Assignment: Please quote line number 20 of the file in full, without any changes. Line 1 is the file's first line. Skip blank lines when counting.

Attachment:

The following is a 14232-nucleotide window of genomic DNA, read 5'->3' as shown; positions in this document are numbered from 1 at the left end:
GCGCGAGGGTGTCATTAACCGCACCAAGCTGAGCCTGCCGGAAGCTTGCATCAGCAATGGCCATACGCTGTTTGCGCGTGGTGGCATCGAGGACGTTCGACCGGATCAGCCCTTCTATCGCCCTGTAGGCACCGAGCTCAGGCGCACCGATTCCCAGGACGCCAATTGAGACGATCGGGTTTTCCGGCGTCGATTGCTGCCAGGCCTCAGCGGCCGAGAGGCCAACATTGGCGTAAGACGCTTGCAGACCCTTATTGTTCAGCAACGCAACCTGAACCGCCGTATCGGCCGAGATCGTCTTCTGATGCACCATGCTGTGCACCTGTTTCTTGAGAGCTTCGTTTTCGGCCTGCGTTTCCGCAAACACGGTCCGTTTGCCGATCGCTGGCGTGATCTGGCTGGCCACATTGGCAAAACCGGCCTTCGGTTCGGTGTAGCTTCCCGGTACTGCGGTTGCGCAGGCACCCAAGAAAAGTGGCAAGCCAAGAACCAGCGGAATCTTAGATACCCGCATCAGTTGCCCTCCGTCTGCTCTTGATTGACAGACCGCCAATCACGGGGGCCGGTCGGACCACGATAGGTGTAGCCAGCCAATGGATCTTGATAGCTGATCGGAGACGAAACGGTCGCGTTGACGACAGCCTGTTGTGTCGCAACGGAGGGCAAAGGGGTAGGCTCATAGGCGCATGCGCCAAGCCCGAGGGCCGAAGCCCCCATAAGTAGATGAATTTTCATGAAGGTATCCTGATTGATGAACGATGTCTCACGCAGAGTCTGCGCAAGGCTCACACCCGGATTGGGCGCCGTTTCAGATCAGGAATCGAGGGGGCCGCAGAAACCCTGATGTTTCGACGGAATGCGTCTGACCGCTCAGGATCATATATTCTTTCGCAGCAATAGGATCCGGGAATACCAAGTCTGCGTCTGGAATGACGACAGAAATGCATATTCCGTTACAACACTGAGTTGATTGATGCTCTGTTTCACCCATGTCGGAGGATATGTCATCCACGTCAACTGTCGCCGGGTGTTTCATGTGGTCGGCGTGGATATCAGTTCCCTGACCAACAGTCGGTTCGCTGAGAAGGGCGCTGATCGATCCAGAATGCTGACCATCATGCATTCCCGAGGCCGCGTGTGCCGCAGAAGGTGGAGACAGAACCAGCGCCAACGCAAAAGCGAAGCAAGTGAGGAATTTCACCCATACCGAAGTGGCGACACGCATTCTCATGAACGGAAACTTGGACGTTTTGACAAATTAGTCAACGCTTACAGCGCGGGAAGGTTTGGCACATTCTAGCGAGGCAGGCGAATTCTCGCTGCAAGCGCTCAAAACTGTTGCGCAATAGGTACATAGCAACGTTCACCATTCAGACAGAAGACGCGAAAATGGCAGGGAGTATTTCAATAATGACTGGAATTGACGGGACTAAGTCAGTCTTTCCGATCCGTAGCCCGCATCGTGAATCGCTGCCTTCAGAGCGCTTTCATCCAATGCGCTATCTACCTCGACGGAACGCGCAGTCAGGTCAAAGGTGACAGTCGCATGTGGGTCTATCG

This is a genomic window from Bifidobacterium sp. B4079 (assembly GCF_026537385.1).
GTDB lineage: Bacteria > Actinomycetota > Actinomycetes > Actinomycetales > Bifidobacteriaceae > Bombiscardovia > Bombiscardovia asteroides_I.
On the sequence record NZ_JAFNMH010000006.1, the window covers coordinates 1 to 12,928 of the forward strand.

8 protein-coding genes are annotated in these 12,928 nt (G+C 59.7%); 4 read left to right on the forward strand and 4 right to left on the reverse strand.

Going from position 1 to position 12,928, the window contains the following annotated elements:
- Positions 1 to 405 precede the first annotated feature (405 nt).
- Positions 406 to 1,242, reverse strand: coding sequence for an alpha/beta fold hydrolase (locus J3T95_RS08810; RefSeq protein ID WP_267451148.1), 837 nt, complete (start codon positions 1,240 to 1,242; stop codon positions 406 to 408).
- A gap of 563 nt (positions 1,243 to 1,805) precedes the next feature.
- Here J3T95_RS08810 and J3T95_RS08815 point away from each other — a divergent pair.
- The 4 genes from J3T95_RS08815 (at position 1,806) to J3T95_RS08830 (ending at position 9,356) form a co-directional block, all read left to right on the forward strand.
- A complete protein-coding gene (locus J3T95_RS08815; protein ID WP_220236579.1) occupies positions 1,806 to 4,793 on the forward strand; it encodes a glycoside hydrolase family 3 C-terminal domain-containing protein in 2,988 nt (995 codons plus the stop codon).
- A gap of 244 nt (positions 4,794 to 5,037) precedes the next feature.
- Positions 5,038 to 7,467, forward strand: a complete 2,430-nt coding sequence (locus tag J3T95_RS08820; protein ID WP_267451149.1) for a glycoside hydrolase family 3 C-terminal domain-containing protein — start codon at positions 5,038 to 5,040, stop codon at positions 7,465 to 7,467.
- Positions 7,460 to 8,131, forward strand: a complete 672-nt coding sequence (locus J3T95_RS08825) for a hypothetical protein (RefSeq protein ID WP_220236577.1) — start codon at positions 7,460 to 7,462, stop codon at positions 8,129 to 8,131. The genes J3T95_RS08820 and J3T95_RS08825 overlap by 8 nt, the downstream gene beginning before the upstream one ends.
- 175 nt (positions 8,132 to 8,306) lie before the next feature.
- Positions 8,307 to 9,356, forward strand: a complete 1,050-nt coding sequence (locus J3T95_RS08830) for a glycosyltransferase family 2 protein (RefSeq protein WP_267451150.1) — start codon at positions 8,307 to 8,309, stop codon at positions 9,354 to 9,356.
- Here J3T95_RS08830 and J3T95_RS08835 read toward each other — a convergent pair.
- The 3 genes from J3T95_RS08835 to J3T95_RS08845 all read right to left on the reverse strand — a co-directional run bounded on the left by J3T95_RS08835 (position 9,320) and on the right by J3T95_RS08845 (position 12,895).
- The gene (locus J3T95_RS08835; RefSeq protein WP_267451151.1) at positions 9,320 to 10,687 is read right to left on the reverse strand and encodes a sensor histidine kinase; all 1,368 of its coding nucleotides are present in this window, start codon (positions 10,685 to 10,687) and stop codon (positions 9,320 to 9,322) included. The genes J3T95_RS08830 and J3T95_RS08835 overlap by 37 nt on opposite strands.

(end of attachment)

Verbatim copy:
- The 3 genes from J3T95_RS08835 to J3T95_RS08845 all read right to left on the reverse strand — a co-directional run bounded on the left by J3T95_RS08835 (position 9,320) and on the right by J3T95_RS08845 (position 12,895).